Sarah Aviram TEDx Speech

My TEDx Journey

Sometimes it can be hard to take the first steps towards achieving our goals. It’s easy to get lost in negative stories about why we won’t succeed or become overwhelmed by the sheer magnitude of what we want to accomplish.


There are ways to turn those goals into reality – even if you don’t know exactly how yet! 


I Like a Good Negotiation


Maybe it’s because I grew up in a lively Mexican/Israeli/American family that sees debating ideas as healthy dinner conversation.


Or that I was the youngest of my friends in high school and had to figure out how to get them to drive me everywhere.


Or that being a competitive gymnast growing up and falling constantly helped reduce my fear of failure.


I didn’t know I was particularly good at negotiating until a friend of mine texted me one day:


“I got the job offer and negotiated my salary up!! I said to myself, what would Sarah Aviram do and then I went for it!”


Wow, I cried happy tears like a proud mama.


“What’s In It For Me?”


When I think back to the common theme in anything I’ve negotiated in my favor (like convincing my former CEO to let me work remotely from 12 countries in 2019), it’s that I’ve always considered the other party’s WIIFM (What’s In It For Me?).


Instead of approaching a negotiation with a “me vs. them” mentality, I consider how both of us could get even more than we bargained for.


A Vision Realized: How I Negotiated an Exception to Get a TEDx Talk Despite Missing the Deadline


For a couple of years now, I’ve had a vision of doing a TEDx talk (it’s even on my vision board). And I recently homed-in on my “idea worth spreading”. 


When I identified the specific TEDx event that would be the best fit, I carefully answered their 8 question application and submitted my 2 minute video pitch.


I’m not one to let an application of any kind be submitted into an online black hole with hundreds of other applicants. So, I found the event organizer on LinkedIn, let’s call her Mary, and sent her an enthusiastic message reiterating my interest.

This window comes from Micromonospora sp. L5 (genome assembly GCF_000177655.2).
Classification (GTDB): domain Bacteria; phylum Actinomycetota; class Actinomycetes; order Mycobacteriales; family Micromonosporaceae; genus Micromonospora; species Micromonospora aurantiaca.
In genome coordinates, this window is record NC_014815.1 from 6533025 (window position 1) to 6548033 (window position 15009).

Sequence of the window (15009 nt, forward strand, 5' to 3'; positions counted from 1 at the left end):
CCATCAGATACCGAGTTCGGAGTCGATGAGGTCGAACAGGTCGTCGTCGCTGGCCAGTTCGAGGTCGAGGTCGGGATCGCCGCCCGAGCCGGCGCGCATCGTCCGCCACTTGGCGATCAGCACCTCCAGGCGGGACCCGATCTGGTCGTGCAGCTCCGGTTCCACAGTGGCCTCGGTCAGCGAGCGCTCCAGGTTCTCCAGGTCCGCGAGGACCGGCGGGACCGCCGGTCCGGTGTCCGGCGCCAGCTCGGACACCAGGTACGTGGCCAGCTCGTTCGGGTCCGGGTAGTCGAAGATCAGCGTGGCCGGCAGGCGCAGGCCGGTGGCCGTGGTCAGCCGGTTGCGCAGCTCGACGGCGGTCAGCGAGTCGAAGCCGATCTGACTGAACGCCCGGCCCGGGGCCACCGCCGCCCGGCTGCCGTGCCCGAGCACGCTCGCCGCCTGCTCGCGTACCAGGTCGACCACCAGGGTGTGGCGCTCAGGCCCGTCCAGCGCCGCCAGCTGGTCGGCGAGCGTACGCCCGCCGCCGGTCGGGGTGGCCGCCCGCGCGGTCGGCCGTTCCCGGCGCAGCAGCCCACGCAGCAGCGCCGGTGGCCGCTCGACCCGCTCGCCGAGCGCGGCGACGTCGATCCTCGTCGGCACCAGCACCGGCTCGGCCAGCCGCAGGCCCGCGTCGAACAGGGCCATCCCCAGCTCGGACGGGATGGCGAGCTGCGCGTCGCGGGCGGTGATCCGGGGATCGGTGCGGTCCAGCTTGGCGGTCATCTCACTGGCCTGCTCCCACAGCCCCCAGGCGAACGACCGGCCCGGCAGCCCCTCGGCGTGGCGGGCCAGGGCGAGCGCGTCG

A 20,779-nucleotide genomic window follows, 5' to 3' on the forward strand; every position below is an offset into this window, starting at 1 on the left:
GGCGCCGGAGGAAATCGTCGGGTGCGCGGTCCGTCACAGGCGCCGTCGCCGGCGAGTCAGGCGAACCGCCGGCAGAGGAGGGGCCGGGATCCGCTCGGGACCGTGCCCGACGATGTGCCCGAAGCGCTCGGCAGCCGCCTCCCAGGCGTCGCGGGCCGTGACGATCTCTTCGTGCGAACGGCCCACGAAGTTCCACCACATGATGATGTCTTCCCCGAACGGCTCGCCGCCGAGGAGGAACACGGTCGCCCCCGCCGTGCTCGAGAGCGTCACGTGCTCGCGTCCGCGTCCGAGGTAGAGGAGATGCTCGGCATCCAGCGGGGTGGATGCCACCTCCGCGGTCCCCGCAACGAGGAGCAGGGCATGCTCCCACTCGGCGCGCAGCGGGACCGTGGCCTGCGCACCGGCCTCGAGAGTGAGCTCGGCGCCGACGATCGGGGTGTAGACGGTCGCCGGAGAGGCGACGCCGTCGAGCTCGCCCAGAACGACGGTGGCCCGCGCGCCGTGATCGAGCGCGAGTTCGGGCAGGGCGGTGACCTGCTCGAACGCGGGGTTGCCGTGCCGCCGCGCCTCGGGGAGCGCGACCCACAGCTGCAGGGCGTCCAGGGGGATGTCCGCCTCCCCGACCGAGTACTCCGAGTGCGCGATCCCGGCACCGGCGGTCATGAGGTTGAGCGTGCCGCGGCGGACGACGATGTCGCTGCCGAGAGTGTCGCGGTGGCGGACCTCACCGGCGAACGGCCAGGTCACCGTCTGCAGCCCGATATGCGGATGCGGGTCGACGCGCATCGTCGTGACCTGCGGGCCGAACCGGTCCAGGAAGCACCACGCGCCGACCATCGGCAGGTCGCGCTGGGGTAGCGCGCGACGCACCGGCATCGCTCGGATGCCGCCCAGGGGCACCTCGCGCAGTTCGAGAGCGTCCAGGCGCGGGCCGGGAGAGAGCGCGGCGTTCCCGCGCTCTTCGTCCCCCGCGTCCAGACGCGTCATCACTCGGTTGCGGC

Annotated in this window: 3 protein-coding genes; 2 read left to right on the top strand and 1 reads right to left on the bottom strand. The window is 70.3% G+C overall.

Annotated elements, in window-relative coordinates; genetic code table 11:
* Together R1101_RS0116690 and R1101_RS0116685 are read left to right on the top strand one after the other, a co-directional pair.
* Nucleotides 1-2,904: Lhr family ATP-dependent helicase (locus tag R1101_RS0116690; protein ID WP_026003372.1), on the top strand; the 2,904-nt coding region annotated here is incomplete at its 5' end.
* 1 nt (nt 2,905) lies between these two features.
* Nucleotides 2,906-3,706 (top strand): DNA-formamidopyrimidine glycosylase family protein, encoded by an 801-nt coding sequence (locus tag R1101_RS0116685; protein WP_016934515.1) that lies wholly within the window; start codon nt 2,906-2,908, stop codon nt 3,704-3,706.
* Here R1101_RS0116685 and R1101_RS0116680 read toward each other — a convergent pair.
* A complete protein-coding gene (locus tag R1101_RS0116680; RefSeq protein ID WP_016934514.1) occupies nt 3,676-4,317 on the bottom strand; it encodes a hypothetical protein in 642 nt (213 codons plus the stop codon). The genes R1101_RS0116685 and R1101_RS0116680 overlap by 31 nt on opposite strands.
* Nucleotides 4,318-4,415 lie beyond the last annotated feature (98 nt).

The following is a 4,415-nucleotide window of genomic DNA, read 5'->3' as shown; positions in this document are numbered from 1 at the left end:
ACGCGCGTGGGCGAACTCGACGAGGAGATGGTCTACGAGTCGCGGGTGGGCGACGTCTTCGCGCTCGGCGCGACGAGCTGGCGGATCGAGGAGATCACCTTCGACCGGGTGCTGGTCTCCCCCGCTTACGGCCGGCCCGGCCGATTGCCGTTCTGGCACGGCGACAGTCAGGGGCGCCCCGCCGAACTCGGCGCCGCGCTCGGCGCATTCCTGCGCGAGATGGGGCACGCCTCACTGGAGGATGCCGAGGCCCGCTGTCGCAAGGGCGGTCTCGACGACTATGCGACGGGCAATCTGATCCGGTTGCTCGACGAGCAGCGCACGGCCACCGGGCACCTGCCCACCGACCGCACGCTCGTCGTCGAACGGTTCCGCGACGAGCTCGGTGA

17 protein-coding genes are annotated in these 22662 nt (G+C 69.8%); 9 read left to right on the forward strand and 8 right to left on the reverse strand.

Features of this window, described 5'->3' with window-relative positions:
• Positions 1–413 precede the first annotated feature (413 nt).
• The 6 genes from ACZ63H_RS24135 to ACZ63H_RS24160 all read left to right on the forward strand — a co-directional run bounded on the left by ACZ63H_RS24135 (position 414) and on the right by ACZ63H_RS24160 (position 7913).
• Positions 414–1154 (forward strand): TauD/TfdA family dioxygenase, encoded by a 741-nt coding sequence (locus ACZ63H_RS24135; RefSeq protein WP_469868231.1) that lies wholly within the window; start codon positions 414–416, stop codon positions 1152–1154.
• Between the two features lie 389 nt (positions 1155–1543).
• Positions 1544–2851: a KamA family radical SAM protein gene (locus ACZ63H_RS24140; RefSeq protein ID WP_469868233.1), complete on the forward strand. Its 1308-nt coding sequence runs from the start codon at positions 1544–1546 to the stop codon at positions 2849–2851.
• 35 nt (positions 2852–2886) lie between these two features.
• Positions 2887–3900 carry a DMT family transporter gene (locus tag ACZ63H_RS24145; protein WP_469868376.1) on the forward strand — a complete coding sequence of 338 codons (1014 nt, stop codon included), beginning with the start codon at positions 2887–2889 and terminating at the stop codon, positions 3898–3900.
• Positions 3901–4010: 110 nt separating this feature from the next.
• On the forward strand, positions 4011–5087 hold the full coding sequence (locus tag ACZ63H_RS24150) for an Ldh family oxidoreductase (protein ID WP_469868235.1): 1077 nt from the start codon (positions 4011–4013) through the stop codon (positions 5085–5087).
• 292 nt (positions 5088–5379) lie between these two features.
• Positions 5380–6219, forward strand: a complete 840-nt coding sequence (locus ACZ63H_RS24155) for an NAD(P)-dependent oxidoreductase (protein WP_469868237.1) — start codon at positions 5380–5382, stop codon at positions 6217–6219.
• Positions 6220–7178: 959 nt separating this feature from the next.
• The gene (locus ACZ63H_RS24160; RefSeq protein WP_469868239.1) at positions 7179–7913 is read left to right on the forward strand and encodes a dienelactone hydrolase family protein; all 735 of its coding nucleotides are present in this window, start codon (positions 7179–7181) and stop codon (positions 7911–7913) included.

Rejection After Rejection


Mary kindly responded two days later saying that unfortunately I missed the deadline and due to the high number of applicants, they could simply not consider any late applications.  




Beyond my own personal dream of doing a TEDx talk, I truly believed that what I had to say could help thousands of people around the world. And Mary’s role is to curate a fantastic event with timely, relevant, and interesting topics that would resonate with as many people as possible.


So I wrote her back with my apologies for missing the deadline, my respect for the process, and my request for her to consider making an exception and why. I kindly talked about what was in it for her and the audience she served. 


And what do you know, two days later I got an official email from the TEDx organization congratulating me on making it to the second round of auditions!


I Thought I’d Be Accepted


Well, unfortunately, it didn’t work out. And that was only the beginning of rejections. 


After that, I got to the final round of two more TEDx events – one in which I pitched my speech virtually to committee members and another in which I took a flight to a different state to pitch in person along with the other finalist speakers. It went really well! But eventually, I was…REJECTED.


Then the Event Was Canceled


Then, I finally got one! I was super excited, BUT, just as I started to prepare, I was told that the event was…CANCELED (due to COVID – and it still hasn’t been rescheduled).


9 months later though, I got ACCEPTED by TEDxAlief! 


How did this happen?


Well, I asked my friend and former colleague, Netta Jenkins, to introduce me to the organizer of the TEDx event she spoke at. She made the introduction and they told me that unfortunately applications had already closed. 🙁


Then they added, “but, what’s your idea for a talk?”


Luck Is When Preparation Meets Opportunity


And because I’d gone through so many rounds of this, I had:


  • My pitch carefully crafted and ready to share

  • Well thought out answers to all of their questions

  • Links and examples of my other work to reference


Now that sounds like an idea worth spreading


They decided to make an exception and reopen the application for me. And only 48 hours later, I was officially IN!


This story encapsulates the challenges we must often overcome to achieve a huge goal, but it also confirms the truth of the saying: “Luck is when preparation meets opportunity.”


It’s a great reminder for anyone with big dreams.


Time to Train Like An Athlete


You know how sometimes you think you’re in good physical shape because you workout with a trainer, run regularly, or [insert your exercise of choice]…but then you climb up a few flights of stairs and you’re totally out of breath?